Following the separation of the flow, the restricted flow to the daylighted portion of the river was analyzed to maintain the desired results of a visual and audible centerpiece throughout the varied, now restricted flow rates of 40 cfs to the high flow of 200 cfs. An additional design consideration entered the equation with a tidal influence at the confluence of the daylighted river.  Within the corridor to be daylighted, the Saw Mill River makes the transition from a freshwater system to the brackish water of the Hudson River. As the tidal influence also would affect the flow regime within the daylighted waterway, hydraulic design of the daylighted portion also would be controlled by the flow characteristics of the Hudson River. It was important to maintain a strong river presence during dry weather and control the flow during wet weather events while respecting the daily tidal influences. The combination of pools, riffles and weirs was developed to incorporate a number of visual and sensory events for the public. The hydraulics of these events were analyzed using HEC-RAS software.  

In order to capture the full range of potential events, the HEC-RAS analysis included a full range of storm events and flow rates while applying the varied tidal conditions at the confluence with the Hudson River. The hydraulic river model consisted of the various river daylight elements, including the initial daylight pool and weir, upper pool, riffles, lower pool, tidal weir and tidal pool. The model for the daylight reach was evaluated for base flow, and 10- and 100-year storm events.  Additionally, each of these events was modeled under downstream boundary conditions for the varied tidal conditions from spring low tide, low tide, slack tide, high tide, spring high tide and the 100-year storm event elevation.  

The daylight river water surface elevation under each of these flow scenarios, as well as the flow velocities produced within the daylight river, were identified and analyzed for purposes of slope armoring, maintaining visibility in low flow and development of the park elements. The extreme event producing the highest water surface elevation was not coincidental with the maximum velocities within the new river system. Examining the entire range of potentially coincidental events with tidal events allowed for the understanding of maximum water surface elevations and maximum flow velocities dictating the details of the various elements of the new daylighted river system.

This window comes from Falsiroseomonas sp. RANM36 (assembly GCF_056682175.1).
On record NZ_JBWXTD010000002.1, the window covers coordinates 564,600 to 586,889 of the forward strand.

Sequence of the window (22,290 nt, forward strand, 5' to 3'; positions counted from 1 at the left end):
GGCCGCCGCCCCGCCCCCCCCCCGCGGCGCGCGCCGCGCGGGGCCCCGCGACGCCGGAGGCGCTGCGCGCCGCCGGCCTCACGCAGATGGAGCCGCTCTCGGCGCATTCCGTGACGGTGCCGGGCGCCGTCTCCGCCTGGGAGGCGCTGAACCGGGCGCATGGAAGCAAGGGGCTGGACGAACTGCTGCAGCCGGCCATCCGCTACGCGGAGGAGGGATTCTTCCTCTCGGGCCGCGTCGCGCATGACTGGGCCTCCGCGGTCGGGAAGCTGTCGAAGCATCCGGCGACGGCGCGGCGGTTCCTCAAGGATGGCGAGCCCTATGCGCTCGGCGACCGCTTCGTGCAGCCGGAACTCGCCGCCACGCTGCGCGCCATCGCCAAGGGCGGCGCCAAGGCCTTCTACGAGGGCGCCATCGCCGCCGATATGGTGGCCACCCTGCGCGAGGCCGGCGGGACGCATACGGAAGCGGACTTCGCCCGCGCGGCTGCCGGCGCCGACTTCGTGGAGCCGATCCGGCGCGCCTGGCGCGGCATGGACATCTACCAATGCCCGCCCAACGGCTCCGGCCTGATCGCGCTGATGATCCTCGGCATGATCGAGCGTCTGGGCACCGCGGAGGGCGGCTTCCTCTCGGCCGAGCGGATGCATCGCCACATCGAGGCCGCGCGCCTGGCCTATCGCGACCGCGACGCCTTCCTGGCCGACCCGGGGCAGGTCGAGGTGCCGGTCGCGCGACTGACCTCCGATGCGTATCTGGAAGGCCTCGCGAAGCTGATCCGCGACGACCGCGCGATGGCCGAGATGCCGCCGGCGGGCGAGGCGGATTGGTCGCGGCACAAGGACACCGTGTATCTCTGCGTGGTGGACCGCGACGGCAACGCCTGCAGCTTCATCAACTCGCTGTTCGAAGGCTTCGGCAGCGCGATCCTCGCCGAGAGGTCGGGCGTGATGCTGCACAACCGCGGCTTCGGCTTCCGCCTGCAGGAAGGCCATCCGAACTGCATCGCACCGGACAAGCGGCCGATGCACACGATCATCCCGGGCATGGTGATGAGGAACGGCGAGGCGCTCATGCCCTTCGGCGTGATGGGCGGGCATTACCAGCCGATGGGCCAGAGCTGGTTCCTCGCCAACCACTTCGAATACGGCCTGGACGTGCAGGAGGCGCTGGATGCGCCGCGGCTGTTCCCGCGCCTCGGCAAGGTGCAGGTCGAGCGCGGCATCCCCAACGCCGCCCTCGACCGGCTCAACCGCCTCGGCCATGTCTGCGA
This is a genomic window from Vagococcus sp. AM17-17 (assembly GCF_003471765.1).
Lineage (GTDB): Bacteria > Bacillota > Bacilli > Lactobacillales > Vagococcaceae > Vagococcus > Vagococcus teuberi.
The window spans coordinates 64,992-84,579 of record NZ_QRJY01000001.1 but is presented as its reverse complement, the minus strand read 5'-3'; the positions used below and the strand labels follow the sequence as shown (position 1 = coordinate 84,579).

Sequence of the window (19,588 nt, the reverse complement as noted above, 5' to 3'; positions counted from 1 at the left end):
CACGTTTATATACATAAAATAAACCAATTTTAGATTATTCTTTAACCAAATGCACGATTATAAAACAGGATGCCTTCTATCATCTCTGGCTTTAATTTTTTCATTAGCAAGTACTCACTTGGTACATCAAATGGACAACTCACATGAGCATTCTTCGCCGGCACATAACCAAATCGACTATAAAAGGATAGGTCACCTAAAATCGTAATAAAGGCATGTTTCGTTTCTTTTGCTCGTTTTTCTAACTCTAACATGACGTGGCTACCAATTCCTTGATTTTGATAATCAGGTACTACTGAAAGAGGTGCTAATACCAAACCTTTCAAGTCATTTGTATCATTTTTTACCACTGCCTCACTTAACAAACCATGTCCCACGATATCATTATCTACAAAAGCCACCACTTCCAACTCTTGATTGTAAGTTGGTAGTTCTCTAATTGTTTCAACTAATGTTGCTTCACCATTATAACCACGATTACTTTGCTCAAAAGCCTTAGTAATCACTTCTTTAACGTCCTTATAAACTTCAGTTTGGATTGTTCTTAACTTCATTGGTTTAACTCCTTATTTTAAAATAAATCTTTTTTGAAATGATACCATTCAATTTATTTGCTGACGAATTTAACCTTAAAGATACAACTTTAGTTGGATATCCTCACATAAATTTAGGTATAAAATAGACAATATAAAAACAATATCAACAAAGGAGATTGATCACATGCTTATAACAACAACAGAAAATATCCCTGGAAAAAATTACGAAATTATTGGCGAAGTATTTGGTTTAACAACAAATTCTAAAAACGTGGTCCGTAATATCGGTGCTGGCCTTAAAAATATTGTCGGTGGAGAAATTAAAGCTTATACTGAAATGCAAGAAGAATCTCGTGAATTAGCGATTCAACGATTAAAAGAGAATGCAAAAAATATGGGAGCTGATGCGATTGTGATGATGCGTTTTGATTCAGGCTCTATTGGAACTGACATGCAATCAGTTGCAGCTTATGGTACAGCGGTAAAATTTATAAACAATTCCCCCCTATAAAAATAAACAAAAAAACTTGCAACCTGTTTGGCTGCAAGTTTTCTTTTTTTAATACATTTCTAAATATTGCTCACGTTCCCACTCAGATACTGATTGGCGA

The velocities developed within the model then were utilized to design the riprap slope protection along the length of the river. The water surface elevations determined through the modeling exercise established the minimum elevations of the pedestrian bridge and surrounding park walks and features. On the opposite end of the flow regime is the low flow (base flow) condition; under low-tide cycles, there was a concern the river would “disappear.” At minimum flow, the stepped design of the channel takes advantage of the sloping topography and employs a section of riffles—a short stretch with a large grade differential that increases water speed—to maintain the flow and audibility necessary to draw the attention of park visitors. The pools serve as a visual presence of the river during low-flow conditions.

Positive Results

Construction commenced in December 2010 and was nearly complete in September 2012. The hydraulic modeling predictions have proven to be quite accurate through several significant precipitation events, including Superstorm Sandy. Public reaction to the New River Park has been overwhelmingly positive. The daylighting has created a point of interest—a destination rather than a pass-through—that has and will continue to attract people to the neighborhood and bring business to surrounding establishments. In bringing people to the water, the city will again harness the power of the river that once ran the mills.